Recombinant bovine somatotropin (rBST) is a genetically engineered growth hormone, approved by the Food and Drug Administration (FDA) in the early 1990s for use in dairy cows. Biologically very similar to a hormone that cows naturally produce (bovine somatotropin, or BST), rBST is used by some commercial dairies to increase milk production. Cows injected with rBST every two weeks produce about 10 to 15 percent more milk than untreated cows.
The product was marketed as a way to make the dairy industry more efficient—and more profitable. But it’s debatable how successful rBST has been for either farmers or consumers.
The FDA asserts that milk from rBST-treated animals is safe and nutritious. Regulatory agencies in many other countries agree. But some countries, including Canada and those in the European Union, have banned rBST for various reasons.
The American Public Health Association, Oregon Physicians for Social Responsibility, the Humane Society and other health and animal rights groups are strong opponents. According to the Codex Alimentarius, which sets international food standards, no consensus has been reached on the safety of rBST for humans.
Issues and arguments
Animal welfare: The use of rBST makes cows more vulnerable to painful udder infections (mastitis). Lameness and reproductive problems have also been attributed to it.
Antibiotic resistance: When cows develop mastitis, they require antibiotics. Critics raise concerns that the antibiotics used to treat these additional infections contribute to bacterial resistance, which makes many antibiotics no longer effective against human infections.
But farm animals in the U.S. are already given large amounts of antibiotics, not only to prevent and treat illness but also to speed growth (up to 70 percent of all antibiotics used in the U.S. are administered to farm animals). The amount of antibiotics used to treat the increased cases of mastitis in rBST-treated cows is minuscule compared to what’s used in farm animals overall. Also, keep in mind that antibiotics are not allowed in milk—all milk is tested and if any residues are detected, the milk cannot be sold for human consumption.
Increased hormones in treated milk: All cow’s milk contains traces of BST—and, according to the FDA, there are no detectable differences in the amount of BST between milk from treated and untreated cows. But rBST stimulates production of another hormone, insulin growth factor (IGF-1). This has raised concerns because of associations between higher IGF-1 blood levels and some human cancers, including breast and prostate. Bovine IGF-1 is identical to human IGF-1 and has been found in slightly higher amounts in the milk from rBST-treated cows. The significance of this is unknown and much debated.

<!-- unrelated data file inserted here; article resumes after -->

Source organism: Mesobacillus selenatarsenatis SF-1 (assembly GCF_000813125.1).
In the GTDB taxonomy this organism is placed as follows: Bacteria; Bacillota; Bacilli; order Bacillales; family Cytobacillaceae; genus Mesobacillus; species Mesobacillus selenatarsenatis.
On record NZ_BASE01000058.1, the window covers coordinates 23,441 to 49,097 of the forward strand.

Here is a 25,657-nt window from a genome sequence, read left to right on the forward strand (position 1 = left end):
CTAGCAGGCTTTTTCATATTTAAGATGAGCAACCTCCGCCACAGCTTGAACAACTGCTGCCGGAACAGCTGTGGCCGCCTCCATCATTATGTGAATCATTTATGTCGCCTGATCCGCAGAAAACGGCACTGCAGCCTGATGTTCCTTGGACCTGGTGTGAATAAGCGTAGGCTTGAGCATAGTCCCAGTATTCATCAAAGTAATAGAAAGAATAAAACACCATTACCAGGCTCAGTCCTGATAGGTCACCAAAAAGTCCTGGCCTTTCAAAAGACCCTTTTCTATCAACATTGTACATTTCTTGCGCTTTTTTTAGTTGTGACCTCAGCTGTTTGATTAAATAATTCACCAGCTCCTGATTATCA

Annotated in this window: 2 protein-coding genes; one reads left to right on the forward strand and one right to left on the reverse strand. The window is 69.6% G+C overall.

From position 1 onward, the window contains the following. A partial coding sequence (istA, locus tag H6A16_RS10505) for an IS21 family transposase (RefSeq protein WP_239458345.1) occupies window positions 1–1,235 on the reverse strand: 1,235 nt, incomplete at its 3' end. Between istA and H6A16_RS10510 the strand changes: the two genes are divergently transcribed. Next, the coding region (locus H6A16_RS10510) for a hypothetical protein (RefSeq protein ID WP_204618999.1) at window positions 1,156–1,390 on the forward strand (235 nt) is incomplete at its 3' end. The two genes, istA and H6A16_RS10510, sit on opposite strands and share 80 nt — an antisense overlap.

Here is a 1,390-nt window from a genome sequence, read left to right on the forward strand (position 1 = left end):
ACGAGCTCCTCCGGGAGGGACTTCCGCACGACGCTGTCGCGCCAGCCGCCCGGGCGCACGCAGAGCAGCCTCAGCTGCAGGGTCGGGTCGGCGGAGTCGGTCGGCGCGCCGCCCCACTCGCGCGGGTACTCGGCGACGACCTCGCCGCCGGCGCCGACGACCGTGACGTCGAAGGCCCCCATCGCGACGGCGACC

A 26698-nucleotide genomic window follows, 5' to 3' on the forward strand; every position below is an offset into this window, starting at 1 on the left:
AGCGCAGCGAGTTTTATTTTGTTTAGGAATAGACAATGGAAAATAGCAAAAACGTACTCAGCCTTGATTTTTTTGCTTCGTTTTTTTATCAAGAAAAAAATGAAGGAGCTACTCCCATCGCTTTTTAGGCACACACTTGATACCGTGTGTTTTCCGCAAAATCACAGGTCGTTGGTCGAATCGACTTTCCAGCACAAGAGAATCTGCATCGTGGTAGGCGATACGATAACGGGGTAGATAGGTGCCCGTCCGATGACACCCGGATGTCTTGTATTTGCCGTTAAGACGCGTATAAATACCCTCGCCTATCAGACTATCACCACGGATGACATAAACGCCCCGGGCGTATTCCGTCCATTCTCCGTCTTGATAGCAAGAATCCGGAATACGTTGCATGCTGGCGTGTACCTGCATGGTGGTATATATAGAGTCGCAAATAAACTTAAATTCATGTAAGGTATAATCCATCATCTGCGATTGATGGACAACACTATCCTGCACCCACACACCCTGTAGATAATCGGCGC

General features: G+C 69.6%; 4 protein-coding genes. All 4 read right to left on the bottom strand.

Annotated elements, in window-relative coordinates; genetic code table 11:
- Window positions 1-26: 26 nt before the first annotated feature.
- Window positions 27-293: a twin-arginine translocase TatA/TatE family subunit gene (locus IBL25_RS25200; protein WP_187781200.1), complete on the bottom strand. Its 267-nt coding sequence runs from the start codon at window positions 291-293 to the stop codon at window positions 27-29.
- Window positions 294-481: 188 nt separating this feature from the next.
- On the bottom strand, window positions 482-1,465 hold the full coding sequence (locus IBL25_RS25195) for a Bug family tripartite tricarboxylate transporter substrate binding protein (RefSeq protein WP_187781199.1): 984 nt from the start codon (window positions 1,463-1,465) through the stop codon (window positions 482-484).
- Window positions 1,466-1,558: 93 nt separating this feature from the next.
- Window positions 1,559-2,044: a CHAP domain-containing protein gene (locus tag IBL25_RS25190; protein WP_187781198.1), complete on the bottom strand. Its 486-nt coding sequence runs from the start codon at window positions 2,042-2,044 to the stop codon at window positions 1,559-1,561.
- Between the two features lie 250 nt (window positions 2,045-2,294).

Environmental/economical issues: Proponents say rBST is environmentally friendly: producing the same amount of milk from fewer cows saves feed, water, and farmland and produces less manure and greenhouse gases. But there’s little evidence to confirm such benefits, besides one study coauthored by a Monsanto scientist. If there is any ecological benefit, it’s likely to be small. It’s also unclear whether rBST reduces milk prices or has been profitable for farmers.
Summing it up
Use of rBST in the U.S. has been declining. Only 17 percent of cows were treated in 2007, down from 22 percent in 2002, according to the latest United States Department of Agriculture (USDA) data. Though large dairy farms are much more likely to use the hormone than small farms, those numbers have declined, too.
If this trend continues, the issue of rBST may one day be moot. Meanwhile, there’s no compelling reason to consume milk (or other dairy foods) from cows treated with rBST, and at least one good reason to avoid these products—animal welfare. Though the evidence of harm to people is inconclusive, if you follow the “precautionary principle,” you can choose milk from untreated cows, especially if the milk doesn’t cost extra.
If you want to avoid products from rBST-treated cows, check the labels. Despite a long battle from industry, the FDA now allows milk from untreated cows to be labeled "rBST-free," as long as there’s a disclaimer, such as “The FDA has determined that no significant difference has been shown between milk derived from rBST-treated and non-rBST-treated cows.” Several companies including Dannon, Yoplait, Kraft and Starbucks, as well as some large retailers, have gone rBST-free. By law, USDA-certified organic milk cannot come from cows treated with hormones (or antibiotics).